Looking for a guilt-free pie? Of course you are. By adding the Japanese knotweed as an extra ingredient in your apple pie, you can jazz up the flavor and take comfort in knowing that you’re using America’s most patriotic dessert to help take down one of her toughest invasive species.

6. Cane Toad Stir Fry

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Today, these notorious amphibians are eating their way through Florida, Hawaii, Australia, New Guinea, Fiji, the Philippines, and the Caribbean. But that could all change when word gets out that their scrumptious legs are world-class stir fry ingredients.

7. Silverberry Spicebush Bread

Exotic yet familiar, the crimson berries of this plant, native to China, Korea, and Japan, can be mashed up and incorporated into a sweet, delectable bread.

8. Wild Boar Bacon

Native to Eurasia, wild boars now terrorize 39 states and cause $400 million worth of annual damages in Texas alone, arguably making them America’s most destructive foreign organism. On a positive note, at least you can generate gamey bacon from these dangerous swine.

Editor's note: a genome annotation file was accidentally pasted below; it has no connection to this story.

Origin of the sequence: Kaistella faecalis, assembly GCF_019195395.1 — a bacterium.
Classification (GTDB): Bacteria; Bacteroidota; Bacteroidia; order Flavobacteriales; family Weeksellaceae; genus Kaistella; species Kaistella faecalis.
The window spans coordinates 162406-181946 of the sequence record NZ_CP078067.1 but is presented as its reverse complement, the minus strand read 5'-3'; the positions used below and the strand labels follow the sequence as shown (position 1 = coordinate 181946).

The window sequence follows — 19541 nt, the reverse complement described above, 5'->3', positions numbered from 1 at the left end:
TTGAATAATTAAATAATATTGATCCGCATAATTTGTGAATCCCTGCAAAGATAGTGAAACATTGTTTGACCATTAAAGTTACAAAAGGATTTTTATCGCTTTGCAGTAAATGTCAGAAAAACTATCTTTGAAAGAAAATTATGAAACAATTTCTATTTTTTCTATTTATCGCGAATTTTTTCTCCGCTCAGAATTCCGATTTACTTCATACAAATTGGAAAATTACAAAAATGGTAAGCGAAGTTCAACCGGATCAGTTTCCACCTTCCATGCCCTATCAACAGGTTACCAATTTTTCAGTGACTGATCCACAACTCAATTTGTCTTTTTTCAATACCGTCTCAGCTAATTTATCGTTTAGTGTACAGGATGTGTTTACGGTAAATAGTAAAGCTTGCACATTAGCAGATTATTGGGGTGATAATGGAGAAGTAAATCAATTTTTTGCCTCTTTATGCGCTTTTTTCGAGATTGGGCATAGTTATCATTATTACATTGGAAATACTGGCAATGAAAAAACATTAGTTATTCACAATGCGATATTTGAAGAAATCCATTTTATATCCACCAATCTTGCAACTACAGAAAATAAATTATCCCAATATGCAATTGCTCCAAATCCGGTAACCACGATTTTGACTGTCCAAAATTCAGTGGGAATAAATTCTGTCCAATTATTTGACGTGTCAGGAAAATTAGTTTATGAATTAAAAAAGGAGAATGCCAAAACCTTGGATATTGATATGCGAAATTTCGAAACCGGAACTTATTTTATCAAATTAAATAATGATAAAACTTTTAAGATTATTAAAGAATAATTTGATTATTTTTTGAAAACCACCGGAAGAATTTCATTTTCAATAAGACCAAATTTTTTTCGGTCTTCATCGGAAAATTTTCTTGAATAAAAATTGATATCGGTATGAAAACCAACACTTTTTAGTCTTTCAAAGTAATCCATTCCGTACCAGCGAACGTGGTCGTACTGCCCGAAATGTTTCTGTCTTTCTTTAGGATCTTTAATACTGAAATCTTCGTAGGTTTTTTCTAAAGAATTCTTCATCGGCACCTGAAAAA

9. Garlic Mustard Pesto

With a name like “garlic mustard,” it has to be good! An unwelcome sight in the Midwest and elsewhere, these European plants can sure punch up pasta nights.

10. Green Iguana Ragout

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Green iguanas might be popular in the pet trade, but as voracious and indiscriminate herbivores, they’re out-competing several of Florida’s vegetarian insects. So what do the five-foot lizards taste like? Chicken, of course. 

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Animals
25 Shelter Dogs Who Made It Big
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If you’ve been thinking of adding a four-legged friend to your brood and are deciding whether a shelter dog is right for you, consider this: Some of history’s most amazing pooches—from four-legged movie stars to heroic rescue dogs—were found in animal shelters. In honor of Adopt-a-Shelter-Dog Month, here are 25 shelter dogs who made it big.

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This High-Tech Material Can Change Shape Like an Octopus